What if my case takes a long time to process? Will I need to stay in Bogotá the entire time?
Immigrant visa applicants should plan to spend at least two weeks in Colombia.  However, if additional administrative processing is required, applicants may return to Cuba while their case is pending.  Please note an individual’s immigration status in Colombia is ultimately up to the Government of Colombia.   Applicants will receive additional instructions about the processing of their case and may address case-specific questions during their interview at U.S. Embassy Bogotá.

What about applicants who previously had an immigrant visa interview scheduled in Havana?
We will begin scheduling immigrant visa interview appointments for Cuban nationals at the U.S. Embassy in Bogotá as soon as possible.  We anticipate the first appointments to be made available no sooner than November 2017.  The National Visa Center will contact applicants who received a notice for an immigrant visa appointment between September 12, 2017 and December 31, 2017 to reschedule their appointment.

What if I would prefer to process my immigrant visa case at another U.S. embassy or consulate?  Am I required to process my case in Bogotá?
While current immigrant visa applications will automatically be transferred to, and scheduled at, the U.S. Embassy in Bogotá, immigrant visa applicants may request to process their application, or continue processing their application, at another U.S. embassy or consulate.  Such applicants must provide justification for the case transfer (such as, for example, a move or change in residency to another country) and show that they can legally reside in the country while their case is being processed.  If the case file has already been transferred to Embassy Bogotá, a transfer request must be forwarded directly to the Immigrant Visa Unit at the chosen U.S. embassy or consulate.  If the case file is still held at the National Visa Center (NVC), you can contact them using the Ask NVC online contact form.  If the U.S. embassy or consulate agrees to accept the case and the case is qualified for scheduling, NVC will transfer the case to your requested U.S. embassy or consulate.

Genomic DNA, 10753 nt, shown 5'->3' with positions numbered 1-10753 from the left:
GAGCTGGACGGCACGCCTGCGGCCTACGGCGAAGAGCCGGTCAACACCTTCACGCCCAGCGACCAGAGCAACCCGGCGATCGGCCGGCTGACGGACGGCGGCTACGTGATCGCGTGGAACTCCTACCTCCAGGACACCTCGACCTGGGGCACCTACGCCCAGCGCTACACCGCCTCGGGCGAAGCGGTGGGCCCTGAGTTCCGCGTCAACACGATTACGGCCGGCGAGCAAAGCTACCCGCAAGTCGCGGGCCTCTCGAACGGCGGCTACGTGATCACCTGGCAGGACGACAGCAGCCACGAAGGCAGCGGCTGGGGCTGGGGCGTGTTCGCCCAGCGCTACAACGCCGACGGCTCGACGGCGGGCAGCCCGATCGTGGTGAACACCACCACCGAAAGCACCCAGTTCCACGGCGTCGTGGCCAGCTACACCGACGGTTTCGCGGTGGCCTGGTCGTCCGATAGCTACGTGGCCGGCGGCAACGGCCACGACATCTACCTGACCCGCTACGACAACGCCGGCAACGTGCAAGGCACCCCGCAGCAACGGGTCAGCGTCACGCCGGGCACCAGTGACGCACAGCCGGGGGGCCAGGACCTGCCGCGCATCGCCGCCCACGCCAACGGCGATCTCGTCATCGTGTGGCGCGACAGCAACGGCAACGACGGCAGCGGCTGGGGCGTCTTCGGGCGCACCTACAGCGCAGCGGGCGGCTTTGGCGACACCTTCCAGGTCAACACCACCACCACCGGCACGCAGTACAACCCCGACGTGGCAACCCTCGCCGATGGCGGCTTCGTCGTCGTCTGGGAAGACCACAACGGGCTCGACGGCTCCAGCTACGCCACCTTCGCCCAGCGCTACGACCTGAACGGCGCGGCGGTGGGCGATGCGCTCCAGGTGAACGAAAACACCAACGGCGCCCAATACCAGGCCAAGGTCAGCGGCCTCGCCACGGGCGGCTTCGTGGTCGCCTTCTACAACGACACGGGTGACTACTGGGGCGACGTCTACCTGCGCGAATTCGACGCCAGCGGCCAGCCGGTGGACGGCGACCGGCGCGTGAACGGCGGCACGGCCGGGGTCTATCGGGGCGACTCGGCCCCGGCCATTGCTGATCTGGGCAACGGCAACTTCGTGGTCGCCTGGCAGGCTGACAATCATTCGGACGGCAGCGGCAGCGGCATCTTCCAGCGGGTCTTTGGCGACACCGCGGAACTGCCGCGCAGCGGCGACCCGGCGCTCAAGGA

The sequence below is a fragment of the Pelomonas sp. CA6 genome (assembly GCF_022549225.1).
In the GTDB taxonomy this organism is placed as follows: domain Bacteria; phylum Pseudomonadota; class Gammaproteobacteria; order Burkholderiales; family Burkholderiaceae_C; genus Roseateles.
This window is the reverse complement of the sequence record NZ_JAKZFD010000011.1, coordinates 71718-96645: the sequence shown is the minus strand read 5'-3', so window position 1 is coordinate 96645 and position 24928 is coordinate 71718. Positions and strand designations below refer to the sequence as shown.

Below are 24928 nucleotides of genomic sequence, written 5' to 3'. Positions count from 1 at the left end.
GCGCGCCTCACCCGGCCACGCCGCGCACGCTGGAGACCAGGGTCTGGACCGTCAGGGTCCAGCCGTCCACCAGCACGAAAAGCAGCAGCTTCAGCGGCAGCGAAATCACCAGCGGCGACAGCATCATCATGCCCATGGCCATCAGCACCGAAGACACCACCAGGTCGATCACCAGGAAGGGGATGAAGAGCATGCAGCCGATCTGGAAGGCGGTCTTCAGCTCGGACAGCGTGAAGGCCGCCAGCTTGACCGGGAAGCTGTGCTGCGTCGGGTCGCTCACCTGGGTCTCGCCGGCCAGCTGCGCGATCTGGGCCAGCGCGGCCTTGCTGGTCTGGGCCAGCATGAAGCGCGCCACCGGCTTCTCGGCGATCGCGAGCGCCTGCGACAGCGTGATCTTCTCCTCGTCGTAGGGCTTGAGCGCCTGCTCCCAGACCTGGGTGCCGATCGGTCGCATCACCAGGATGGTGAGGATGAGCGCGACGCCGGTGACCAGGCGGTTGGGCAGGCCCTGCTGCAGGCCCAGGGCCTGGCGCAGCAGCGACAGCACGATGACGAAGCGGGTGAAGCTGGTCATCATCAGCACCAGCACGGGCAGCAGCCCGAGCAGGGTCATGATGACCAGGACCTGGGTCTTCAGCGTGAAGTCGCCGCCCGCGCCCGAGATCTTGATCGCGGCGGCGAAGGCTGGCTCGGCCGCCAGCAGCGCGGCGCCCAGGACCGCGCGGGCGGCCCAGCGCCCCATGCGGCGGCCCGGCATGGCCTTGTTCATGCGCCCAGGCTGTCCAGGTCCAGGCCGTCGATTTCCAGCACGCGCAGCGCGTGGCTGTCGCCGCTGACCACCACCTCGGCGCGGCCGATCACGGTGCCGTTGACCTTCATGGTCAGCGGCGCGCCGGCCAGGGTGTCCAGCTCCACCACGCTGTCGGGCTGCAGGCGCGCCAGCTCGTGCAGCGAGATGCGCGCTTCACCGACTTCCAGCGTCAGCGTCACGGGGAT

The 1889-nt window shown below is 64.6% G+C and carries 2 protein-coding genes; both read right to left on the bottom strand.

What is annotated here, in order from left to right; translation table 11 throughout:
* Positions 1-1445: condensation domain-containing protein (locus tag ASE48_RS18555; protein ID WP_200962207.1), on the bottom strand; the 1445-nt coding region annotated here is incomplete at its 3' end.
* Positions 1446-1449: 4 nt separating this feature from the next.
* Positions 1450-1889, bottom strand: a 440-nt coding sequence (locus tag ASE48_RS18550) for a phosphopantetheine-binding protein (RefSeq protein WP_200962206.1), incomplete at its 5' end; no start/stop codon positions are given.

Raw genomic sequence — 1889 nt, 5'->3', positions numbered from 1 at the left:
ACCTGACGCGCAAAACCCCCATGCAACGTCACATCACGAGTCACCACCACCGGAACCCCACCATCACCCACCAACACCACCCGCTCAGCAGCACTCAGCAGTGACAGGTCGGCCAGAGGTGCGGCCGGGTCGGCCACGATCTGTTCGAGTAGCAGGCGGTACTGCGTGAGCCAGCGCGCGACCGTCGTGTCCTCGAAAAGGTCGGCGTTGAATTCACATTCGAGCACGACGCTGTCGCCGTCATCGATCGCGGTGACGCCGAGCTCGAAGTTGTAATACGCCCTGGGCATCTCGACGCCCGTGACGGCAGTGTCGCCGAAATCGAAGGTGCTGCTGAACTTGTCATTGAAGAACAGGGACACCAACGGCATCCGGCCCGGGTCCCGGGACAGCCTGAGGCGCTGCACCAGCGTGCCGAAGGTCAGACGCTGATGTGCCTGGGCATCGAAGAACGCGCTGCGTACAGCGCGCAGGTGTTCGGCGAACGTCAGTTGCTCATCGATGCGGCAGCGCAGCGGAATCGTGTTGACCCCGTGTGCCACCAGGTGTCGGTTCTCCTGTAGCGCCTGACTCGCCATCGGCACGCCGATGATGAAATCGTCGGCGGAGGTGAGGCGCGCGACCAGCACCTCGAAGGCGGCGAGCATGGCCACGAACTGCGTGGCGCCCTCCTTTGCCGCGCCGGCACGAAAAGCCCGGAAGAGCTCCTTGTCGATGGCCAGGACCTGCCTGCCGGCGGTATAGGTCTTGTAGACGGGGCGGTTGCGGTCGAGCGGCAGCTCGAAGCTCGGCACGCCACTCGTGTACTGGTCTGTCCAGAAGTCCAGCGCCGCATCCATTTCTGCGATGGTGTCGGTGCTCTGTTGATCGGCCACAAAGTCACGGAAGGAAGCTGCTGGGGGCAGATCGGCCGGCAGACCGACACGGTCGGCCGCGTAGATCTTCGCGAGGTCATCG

What are the requirements for Cuban nationals to enter Colombia?
The Government of Colombia makes determinations regarding the entry of foreign nationals into that country.  Cuban nationals traveling to Colombia for an immigrant visa appointment at the U.S. Embassy in Bogotá must first obtain a visa to enter Colombia.   Applicants should not seek a Colombian visa until they have been notified they have an appointment at the U.S. Embassy in Bogotá.  For more information, please contact Migración Colombia or the nearest Colombian embassy or consulate.

When should I apply for my visa to Colombia?
Please do not apply for your visitor visa to Colombia until you have received notification of your immigrant visa interview in Bogotá from the National Visa Center. 

How much time will I have between receiving notification of my immigrant visa interview and my appointment date at the U.S. Embassy in Bogotá?
You will receive notice of your interview with sufficient time in advance to make preparations.
You should not apply for your Colombian visa until you have received an appointment notice for your immigrant visa application interview.

Will I need to travel to Colombia if I already had one interview in Havana, and my immigrant visa case is pending a second interview?
If your case requires a second visa interview, you will be contacted with further instructions.

What if some of my documents are no longer valid by the time my visa interview is scheduled?